At long last, you can visit Kilometre Zero, the point where all main highways in Spain converge, and learn how distances are calculated in the Spanish capital. Here’s a short list of Puerta del Sol’s must-see attractions.
- Kilometre Zero
- The Clock of Puerta del Sol
- El Oso y el Madroño
- Church of San Ginés
1. Kilometre Zero
Six of Spain’s national highways are measured from the Kilometre Zero stone block. The little marker may be seen near Puerta del Sol, the exact center of the country. It’s also the beginning point for street numbers in Madrid, with the lower numbers representing streets that are physically closer to Kilometre Zero.
The first plaque went up in 1950; it was updated in 2002 and again in 2009. The Kilometre Zero slab is small and tucked away in the corner of the room, making it easy to overlook. Start by locating the clock tower, then scan the floor for the marker.
2. The Clock of Puerta del Sol
This iconic clock tower has been helping the people of Puerta del Sol since the 18th century, making it yet another landmark of the plaza. The clock tower building, which was originally part of the post office, is now the office of the President of the Autonomous Community of Madrid.
Curiously, the clock had been inaccurate for years. Back then, centuries ago, few Madrilenian citizens had their own personal timepieces. Many people used street clocks as a reference. Hence the inaccurate Clock of Puerta del Sol led to many complications. Finally, a watchmaker from the Spanish Navy was commissioned to design a clock that would accurately reflect the time of day. He completed the clock in 1866 and presented it to the museum.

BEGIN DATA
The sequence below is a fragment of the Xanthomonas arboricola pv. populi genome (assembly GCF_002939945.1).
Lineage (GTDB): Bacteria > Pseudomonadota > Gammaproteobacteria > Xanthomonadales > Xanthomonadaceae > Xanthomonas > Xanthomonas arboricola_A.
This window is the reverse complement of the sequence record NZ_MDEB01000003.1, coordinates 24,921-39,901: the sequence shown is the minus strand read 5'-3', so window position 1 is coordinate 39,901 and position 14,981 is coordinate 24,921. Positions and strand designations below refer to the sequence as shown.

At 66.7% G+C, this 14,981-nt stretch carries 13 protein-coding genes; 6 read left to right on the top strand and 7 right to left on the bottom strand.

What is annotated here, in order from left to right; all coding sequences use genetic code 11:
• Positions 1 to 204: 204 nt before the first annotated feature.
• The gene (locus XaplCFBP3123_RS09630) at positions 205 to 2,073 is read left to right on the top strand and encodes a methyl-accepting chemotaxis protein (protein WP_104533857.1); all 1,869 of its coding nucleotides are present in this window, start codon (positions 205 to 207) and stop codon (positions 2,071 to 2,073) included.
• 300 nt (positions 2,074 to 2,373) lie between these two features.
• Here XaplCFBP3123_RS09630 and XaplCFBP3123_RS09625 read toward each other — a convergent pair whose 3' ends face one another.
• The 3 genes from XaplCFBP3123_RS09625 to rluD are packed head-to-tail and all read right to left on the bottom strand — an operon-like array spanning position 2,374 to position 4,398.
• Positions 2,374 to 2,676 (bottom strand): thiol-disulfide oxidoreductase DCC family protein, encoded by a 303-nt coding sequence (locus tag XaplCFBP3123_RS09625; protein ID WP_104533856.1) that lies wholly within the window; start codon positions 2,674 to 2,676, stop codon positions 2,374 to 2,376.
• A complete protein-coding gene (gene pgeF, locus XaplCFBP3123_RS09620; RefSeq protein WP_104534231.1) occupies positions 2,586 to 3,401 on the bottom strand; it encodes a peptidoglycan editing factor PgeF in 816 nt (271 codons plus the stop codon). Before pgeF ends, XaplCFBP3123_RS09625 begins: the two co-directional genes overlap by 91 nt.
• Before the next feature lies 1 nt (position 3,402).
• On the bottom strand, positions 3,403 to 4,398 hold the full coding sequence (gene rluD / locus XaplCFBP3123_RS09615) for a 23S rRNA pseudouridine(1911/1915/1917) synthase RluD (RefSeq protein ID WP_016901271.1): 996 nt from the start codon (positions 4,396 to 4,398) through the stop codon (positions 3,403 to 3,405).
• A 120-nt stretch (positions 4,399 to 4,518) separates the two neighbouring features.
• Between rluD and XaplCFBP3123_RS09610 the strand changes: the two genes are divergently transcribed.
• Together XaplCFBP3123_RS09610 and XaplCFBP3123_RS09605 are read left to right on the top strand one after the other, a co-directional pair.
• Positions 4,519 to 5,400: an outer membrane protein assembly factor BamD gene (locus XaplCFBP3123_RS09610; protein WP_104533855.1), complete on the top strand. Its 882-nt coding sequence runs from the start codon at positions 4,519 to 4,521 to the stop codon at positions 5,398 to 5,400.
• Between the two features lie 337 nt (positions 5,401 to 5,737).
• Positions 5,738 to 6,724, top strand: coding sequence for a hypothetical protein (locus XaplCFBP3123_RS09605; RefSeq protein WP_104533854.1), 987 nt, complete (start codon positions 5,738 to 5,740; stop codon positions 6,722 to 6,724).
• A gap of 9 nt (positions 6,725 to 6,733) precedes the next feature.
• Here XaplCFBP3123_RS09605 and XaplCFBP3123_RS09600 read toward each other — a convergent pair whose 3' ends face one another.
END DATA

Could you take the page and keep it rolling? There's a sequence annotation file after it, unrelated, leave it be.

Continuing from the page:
3. El Oso y el Madroño
El Oso y el Madroo is one of the city’s most recognizable landmarks. This tall monument at Puerta del Sol is called “The Bear and the Strawberry Tree” in Spanish.
The bear is on its back legs, foraging for strawberries in a green tree. Sculptor Antonio Navarro Santafé unveiled his creation to the public in 1967. Why a bear, though? A strawberry bush? Why?
The bear first appeared as a sign on the shields of Madrilenian knights in 1212. But the bear as a symbol most likely goes back even further than the Middle Ages. Ursalia, meaning “Land of the Bears,” was the Roman name for Madrid because of the abundance of bears in the area. This was during the period when Spain was a Roman colony.
King Alfonso VIII’s deed is symbolized by the strawberry. In 1222, the king decreed that the forestland around Madrid belonged to the city. The strawberry tree is a regional staple and was formerly thought to have curative powers.
4. Church of San Ginés
The Church of San Ginés, located near the Plaza del Sol, is among the city’s oldest religious buildings. References to this stunningly symmetrical church date back to the 9th century. The current structure, however, was constructed after a fire in 1645.
Alonso Cano and El Greco, two of Spain’s greatest artists, both have works on display at the Church of San Ginés.
Get some Chocolate with Churros at Chocolate de San Ginés, a chocolate business established in 1894, located just next to the cathedral. The typical Spanish breakfast consists of a mug of rich hot chocolate and several fried dough sticks.
No matter how you choose to spend your time in Madrid, a visit to Puerta del Sol is a must. Even if you want to spend the remainder of your time in Madrid avoiding tourist traps, you should not miss out on viewing one of the city’s most iconic landmarks.